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I was born within a few miles of Nelson Mandela‘s home. At the beginning of the Eighties my parents worked in a rural hospital in what was then the “Bantustan” of Transkei, the strange semi-nation that the Apartheid South African regime created as a “homeland” for black Africans in its east, and which no other countries recognised as a political entity. Mandela was born into a royal family in the Xhosa tribe near Mthatha, not far from the hospital my parents went to for my birth.
Years later, long after my parents and I had come back to Britain, the world watched in awe as Mandela walked free from prison. I was still a child, far too young to understand the moral complexities of the world, so I remember the day with strange clarity, because it was one of the few times when the adults around me were clear and unambiguous: this is one of the good guys. This is a good day for the world; this is one of those events when the world has got better. I didn’t understand why, or who this man was, but I understood that he mattered, that this was someone great.
That simplicity was false, of course. Mandela was a man, and in the years that followed the messier aspects of his life became known to me, and I associate them in my memory with growing up: the realisation that there are no “good guys” and “bad guys” in the stark, pure, children’s television sense, but complex creatures with good intentions and human weaknesses. It is probably fair to say, though, that among us flawed humans, Mandela was one of the closest to what children would understand as one of the goodies; there was something different and special about him. What he achieved – showing a divided country how to forgive in the face of the most brutal treatment – was uniquely powerful and beautiful.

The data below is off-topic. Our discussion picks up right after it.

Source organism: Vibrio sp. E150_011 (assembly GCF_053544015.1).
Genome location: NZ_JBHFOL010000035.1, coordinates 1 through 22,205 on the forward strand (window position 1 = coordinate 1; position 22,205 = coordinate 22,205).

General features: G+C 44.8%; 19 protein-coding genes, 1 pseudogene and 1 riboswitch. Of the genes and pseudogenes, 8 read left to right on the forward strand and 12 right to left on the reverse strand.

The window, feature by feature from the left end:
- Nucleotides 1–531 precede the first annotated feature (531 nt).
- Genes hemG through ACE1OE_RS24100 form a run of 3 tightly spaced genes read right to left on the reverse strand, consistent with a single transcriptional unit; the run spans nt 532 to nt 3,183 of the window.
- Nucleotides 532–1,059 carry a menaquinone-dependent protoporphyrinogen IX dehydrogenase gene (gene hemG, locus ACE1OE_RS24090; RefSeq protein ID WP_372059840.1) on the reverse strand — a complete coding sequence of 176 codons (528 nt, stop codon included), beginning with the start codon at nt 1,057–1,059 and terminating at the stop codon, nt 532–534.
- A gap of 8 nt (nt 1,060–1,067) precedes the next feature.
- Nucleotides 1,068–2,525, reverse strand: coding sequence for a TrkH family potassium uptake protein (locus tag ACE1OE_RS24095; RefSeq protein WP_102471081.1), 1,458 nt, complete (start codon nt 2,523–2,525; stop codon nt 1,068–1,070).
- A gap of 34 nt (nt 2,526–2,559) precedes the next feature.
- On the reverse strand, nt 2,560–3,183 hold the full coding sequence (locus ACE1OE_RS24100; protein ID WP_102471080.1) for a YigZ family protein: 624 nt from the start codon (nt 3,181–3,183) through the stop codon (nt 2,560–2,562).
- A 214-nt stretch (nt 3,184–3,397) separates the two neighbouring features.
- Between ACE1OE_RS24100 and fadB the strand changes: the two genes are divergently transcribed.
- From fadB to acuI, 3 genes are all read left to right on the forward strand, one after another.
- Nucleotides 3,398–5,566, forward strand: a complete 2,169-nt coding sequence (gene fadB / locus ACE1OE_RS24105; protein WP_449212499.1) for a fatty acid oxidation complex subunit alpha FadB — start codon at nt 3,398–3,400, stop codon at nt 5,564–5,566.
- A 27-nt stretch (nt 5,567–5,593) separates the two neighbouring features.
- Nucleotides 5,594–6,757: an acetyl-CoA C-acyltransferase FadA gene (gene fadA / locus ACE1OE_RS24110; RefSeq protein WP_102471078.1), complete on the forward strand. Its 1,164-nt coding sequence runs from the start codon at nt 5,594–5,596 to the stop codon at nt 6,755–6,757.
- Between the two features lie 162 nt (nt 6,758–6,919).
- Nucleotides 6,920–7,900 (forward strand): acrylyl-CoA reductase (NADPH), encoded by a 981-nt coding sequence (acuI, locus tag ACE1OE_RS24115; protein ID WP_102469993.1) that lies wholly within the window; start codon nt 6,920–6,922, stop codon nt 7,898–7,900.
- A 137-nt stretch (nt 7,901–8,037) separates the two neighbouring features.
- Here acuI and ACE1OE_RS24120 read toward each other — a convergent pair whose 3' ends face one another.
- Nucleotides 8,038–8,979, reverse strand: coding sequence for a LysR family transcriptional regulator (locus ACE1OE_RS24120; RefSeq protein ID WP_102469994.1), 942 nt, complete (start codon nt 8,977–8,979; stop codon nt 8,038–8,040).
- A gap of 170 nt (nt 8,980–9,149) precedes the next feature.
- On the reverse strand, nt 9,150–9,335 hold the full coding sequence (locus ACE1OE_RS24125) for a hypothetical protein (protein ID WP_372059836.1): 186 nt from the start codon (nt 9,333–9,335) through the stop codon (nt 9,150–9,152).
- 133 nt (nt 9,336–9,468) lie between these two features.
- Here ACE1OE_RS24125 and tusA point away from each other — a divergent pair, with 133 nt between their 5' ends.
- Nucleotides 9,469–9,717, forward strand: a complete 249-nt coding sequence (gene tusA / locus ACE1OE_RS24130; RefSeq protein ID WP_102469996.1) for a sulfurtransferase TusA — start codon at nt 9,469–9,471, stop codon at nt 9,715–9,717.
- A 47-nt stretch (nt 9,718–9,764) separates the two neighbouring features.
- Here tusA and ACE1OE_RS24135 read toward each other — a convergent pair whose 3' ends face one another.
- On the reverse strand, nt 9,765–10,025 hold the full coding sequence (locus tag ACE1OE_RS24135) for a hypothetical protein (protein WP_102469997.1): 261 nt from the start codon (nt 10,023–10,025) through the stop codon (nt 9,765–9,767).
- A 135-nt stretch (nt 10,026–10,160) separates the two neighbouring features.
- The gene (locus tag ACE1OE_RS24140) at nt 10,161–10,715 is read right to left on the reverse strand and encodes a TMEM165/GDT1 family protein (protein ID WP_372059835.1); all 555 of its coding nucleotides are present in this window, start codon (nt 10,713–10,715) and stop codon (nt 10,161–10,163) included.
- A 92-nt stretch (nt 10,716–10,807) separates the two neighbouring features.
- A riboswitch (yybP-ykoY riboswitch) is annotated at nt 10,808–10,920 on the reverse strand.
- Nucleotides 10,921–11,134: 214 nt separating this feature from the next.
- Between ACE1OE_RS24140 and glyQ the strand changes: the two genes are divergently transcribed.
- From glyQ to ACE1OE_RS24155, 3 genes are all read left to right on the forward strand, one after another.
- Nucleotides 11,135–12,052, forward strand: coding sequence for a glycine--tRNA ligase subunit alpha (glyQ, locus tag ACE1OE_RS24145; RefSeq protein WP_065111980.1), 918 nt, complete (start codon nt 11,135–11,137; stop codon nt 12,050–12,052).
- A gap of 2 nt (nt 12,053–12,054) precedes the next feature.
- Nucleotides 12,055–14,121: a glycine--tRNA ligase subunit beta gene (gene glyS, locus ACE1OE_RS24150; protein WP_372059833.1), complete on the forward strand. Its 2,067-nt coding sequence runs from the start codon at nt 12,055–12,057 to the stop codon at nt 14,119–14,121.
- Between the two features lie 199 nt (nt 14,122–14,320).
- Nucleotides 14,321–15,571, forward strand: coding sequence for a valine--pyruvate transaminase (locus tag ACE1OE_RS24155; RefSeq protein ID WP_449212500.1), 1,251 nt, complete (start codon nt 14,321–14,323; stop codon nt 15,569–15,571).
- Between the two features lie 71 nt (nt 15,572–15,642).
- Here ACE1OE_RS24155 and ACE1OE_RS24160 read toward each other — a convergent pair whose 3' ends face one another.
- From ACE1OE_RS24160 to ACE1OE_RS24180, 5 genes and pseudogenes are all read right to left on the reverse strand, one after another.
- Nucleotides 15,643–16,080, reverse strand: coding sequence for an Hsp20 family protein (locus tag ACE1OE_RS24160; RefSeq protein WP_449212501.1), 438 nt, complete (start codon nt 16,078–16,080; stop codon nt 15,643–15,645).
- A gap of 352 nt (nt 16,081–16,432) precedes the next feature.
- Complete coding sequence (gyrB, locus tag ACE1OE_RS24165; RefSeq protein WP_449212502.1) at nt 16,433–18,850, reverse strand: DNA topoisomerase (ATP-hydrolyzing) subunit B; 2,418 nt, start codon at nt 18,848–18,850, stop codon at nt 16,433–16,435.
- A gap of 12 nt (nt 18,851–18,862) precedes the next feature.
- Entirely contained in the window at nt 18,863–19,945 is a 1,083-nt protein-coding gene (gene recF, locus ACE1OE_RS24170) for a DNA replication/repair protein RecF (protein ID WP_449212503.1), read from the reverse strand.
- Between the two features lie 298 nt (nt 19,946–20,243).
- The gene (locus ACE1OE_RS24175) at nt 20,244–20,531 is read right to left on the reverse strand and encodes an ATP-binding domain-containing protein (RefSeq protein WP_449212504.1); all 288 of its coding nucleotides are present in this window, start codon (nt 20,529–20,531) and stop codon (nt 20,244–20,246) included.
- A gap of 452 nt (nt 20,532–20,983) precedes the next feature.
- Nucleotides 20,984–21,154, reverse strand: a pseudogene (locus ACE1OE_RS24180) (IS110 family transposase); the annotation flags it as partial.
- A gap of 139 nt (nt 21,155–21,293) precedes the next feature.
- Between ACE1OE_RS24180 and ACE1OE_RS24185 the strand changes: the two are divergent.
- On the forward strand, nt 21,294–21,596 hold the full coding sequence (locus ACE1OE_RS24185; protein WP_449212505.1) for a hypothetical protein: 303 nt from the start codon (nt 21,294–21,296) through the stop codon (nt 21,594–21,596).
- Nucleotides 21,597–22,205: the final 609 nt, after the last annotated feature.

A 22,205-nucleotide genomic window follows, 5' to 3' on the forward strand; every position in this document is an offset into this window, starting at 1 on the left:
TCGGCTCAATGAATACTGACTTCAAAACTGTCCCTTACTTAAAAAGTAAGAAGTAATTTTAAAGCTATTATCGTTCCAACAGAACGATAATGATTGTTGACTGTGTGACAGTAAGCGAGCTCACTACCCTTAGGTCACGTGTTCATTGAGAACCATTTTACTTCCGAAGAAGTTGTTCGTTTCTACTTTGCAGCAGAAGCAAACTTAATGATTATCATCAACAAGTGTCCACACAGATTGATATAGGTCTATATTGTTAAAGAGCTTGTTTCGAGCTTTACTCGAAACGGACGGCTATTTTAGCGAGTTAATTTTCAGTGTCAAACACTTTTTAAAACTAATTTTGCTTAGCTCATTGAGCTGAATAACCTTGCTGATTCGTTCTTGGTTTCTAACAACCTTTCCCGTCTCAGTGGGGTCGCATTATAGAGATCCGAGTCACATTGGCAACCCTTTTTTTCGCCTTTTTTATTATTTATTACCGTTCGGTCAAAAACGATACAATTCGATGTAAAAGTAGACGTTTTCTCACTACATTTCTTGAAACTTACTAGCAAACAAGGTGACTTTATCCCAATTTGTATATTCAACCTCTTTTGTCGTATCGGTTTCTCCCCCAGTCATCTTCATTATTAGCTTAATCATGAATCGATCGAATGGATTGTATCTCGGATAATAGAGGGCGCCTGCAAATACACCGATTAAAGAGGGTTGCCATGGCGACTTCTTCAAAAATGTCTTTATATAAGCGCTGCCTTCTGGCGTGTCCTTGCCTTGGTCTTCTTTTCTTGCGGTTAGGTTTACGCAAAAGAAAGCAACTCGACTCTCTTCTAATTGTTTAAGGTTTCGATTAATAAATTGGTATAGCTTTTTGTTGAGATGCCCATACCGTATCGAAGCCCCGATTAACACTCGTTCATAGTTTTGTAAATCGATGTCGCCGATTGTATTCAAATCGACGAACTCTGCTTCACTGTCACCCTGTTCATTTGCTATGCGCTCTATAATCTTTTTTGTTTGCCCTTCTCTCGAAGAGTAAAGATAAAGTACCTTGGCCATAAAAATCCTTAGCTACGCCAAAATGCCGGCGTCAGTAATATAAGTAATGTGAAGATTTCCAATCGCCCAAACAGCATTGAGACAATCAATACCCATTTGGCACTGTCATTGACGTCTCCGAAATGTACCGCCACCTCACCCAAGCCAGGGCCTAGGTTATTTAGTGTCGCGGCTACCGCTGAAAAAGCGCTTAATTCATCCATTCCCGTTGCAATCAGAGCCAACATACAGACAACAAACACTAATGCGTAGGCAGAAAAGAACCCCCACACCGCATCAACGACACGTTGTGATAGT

Two years ago I went back to South Africa, for the first time since I was a baby. Transkei is now a full part of that strange, beautiful and still troubled country; it’s called the “Wild Coast”, and if you drive as I did the thousand miles up from Cape Town to Durban, across the Kei river, it is a strange sense of leaving the very European, Mediterranean south of the country, all stuccoed villas and beachside bungalows (yards from the terrible poverty of the townships), and entering an African tribal land of circular mud huts, wild untouched beaches, chaotic city streets, and goats wandering across the highway.
On the way, we drove through Mthatha. It’s not a rich city by any means – not modern, like Johannesburg and Cape Town – but proud and friendly, and the old hospital in which I was born is still there. Now, though, it’s known by a new name: the Nelson Mandela Academic Hospital.
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